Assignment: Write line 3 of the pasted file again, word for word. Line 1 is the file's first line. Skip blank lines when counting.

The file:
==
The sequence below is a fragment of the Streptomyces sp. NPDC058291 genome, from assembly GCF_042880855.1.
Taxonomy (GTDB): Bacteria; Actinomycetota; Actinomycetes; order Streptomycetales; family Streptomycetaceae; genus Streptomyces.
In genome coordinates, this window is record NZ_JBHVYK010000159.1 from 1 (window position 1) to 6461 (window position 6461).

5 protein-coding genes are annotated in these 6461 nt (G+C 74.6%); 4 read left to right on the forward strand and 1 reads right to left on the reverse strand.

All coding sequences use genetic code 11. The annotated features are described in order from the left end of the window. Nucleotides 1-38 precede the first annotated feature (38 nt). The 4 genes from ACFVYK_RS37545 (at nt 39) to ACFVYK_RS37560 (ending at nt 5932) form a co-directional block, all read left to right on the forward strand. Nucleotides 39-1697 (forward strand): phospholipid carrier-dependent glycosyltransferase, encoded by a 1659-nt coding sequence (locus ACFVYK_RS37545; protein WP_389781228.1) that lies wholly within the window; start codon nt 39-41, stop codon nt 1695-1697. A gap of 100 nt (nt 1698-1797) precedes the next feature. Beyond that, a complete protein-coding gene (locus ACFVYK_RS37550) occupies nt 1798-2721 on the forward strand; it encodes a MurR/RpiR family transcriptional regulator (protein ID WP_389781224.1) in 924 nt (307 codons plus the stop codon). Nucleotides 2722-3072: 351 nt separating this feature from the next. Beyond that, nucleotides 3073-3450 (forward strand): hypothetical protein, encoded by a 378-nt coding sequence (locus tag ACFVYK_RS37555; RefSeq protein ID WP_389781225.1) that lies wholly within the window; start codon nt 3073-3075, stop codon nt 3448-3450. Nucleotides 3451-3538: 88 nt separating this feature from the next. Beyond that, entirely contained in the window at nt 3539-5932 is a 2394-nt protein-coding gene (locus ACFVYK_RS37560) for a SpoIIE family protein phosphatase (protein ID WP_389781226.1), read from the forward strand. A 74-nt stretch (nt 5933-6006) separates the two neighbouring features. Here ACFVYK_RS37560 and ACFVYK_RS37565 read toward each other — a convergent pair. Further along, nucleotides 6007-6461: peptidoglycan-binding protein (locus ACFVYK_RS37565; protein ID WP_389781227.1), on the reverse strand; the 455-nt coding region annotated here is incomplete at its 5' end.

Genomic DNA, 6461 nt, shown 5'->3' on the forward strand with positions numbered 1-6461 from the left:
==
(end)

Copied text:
In genome coordinates, this window is record NZ_JBHVYK010000159.1 from 1 (window position 1) to 6461 (window position 6461).